Cepheid variable

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Related to Cepheid variable stars: Period-luminosity relationship

Cepheid variable

(ˈsiːfɪɪd)
n
(Astronomy) astronomy any of a class of variable stars with regular cycles of variations in luminosity (most ranging from three to fifty days). There is a relationship between the periods of variation and the absolute magnitudes, which is used for measuring the distance of such stars
Collins English Dictionary – Complete and Unabridged, 12th Edition 2014 © HarperCollins Publishers 1991, 1994, 1998, 2000, 2003, 2006, 2007, 2009, 2011, 2014

Ce′pheid var`iable


n.
a variable star with a short period of 1 to 50 days in which changes in brightness are due to alternations in volume.
[1900–05; Cephe (us) + -id1]
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All authors of the article, published in Science, are the University of Warsaw employees: 'A three-dimensional map of the Milky Way using classical Cepheid variable stars', D.M.
Space Telescope Science said that this particular star is one of the most luminous in the class of Cepheid variable stars. Over a six-week cycle, it brightens and dims gradually, and its average intrinsic brightness is 15,000 times greater than the Sun's luminosity.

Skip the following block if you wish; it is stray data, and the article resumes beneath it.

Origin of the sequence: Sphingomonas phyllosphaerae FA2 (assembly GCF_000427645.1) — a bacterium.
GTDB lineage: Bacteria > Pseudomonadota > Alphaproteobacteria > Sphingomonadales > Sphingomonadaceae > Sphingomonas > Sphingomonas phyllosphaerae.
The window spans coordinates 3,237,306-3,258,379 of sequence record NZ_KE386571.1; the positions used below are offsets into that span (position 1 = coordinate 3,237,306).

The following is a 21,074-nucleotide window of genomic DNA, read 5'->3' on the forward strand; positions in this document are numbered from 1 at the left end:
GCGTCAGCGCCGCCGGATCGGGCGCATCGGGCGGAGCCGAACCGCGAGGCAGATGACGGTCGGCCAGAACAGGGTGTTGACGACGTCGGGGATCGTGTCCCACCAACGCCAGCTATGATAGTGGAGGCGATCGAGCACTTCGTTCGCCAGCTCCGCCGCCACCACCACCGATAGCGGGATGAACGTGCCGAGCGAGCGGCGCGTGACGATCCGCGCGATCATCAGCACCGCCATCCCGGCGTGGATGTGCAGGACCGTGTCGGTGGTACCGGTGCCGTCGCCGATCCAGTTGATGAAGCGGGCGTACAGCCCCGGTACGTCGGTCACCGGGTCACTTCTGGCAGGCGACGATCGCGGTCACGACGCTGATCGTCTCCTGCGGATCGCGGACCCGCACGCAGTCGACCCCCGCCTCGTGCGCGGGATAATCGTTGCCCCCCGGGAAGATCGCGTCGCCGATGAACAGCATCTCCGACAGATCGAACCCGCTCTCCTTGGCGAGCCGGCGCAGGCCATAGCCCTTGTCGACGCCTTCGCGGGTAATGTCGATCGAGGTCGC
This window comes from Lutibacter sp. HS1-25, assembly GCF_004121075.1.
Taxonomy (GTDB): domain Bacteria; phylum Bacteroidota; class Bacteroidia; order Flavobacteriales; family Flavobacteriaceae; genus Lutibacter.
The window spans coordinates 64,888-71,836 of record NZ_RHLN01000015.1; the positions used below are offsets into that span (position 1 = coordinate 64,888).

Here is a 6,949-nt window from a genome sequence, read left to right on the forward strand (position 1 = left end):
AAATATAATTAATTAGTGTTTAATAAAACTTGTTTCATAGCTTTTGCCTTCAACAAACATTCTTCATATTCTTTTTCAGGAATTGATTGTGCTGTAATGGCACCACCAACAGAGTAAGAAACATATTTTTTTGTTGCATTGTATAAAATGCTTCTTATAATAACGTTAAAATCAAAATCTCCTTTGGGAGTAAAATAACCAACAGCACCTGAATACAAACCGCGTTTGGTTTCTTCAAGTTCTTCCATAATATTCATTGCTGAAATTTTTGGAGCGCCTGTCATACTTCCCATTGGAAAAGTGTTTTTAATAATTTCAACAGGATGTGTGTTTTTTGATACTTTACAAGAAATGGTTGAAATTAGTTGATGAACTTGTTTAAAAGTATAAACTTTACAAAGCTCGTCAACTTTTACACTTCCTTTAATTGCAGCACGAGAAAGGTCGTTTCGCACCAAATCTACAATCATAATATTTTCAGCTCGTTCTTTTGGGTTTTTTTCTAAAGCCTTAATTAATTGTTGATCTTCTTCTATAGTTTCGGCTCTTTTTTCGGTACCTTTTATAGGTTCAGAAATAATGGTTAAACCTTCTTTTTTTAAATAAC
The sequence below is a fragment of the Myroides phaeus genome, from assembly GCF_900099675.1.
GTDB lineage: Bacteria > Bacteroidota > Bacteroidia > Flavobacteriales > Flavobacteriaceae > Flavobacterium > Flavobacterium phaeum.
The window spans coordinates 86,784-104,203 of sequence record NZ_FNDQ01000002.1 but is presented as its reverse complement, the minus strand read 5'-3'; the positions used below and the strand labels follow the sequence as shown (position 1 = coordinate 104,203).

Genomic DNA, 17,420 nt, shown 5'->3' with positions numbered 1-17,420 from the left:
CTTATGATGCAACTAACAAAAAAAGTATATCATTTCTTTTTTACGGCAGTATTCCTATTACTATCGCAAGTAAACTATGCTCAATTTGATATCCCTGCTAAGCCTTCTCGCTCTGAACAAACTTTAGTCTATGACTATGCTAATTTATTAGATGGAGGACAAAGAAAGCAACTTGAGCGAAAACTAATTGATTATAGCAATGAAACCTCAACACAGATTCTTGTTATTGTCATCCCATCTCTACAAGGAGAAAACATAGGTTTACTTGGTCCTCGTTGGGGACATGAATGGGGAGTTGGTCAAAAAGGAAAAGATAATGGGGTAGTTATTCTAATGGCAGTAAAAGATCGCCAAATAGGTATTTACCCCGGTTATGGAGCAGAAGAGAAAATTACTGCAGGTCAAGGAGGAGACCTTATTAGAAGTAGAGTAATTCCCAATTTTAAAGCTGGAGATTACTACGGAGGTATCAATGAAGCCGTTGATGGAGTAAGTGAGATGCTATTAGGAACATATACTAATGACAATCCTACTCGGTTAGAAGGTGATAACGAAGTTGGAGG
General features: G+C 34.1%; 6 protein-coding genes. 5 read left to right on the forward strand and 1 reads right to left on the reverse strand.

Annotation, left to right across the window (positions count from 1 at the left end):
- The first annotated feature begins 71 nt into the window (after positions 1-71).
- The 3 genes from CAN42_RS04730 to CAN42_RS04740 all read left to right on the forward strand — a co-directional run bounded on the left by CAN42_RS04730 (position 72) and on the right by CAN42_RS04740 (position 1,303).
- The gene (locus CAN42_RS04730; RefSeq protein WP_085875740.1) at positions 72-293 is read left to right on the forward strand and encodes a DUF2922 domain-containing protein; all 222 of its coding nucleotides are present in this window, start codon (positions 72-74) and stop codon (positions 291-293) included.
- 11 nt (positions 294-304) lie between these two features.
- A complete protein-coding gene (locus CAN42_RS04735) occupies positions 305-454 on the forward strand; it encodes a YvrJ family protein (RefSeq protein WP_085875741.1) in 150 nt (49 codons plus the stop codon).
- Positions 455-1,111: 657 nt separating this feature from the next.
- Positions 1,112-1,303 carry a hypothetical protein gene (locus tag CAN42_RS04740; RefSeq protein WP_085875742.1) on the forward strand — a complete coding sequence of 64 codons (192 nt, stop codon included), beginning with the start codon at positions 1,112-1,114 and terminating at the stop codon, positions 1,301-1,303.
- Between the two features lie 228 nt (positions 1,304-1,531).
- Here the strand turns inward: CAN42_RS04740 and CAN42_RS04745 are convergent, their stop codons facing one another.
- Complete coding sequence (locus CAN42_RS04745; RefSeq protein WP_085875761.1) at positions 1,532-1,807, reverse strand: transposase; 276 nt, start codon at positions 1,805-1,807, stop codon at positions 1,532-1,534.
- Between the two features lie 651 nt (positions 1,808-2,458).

The new value, which lies between 66.2 and 68.4 kilometers per second per megaparsec, is consistent with the value derived from the Planck mission's measurements of the cosmic background radiation, but it's still lower than that obtained from observations of Cepheid variable stars and Type la supernovae.
To reach farther, scientists use two types of objects of known brightness: Cepheid variable stars and type la supernovas.
Oscillations occur not only in mechanical systems but also in dynamic systems in virtually every area of science: for example the beating human heart, business cycles in economics, predator-prey population cycles in ecology, geothermal geysers in geology, vibrating strings in musical instruments, periodic firing of nerve cells in the brain, and the periodic swelling of Cepheid variable stars in astronomy.
This portion of the electromagnetic spectrum has numerous advantages, especially when observing Cepheid variable stars, the so-called "standard candles" that are used to determine distances to distant galaxies.
We present analysis of two double model Cepheid variable stars, BQ Serpens and VX Puppis.
Since the launch of NASA's Hubble Space Telescope in 1990, the team has observed 18 galaxies up to 65 million light years away and discovered almost 800 Cepheid variable stars, a special class of pulsating star used for accurate distance measurement.
This didn't mean astronomers clung to the notion that we were "special." The distances to all other galaxies, hence their deduced physical sizes, would double in the 7950s following Walter Baade's landmark reevaluation of how Cepheid variable stars are used as distance indicators.
Caption: Astronomers measure distance to faraway galaxies--a key to the Hubble constant--by recording the brightness of supernovas and Cepheid variable stars. In this Hubble telescope image of galaxies NGC 4038/4039, Cepheids are circled in red, blue or green depending on their period.
All Cepheid variable stars of a given type that vary at a specific rate have the same inherent brightness.
This was, more or less, how Tom Osypowski introduced me to V42 and V84, M5's two Type II Cepheid variable stars, at the 2013 Golden State Star Party.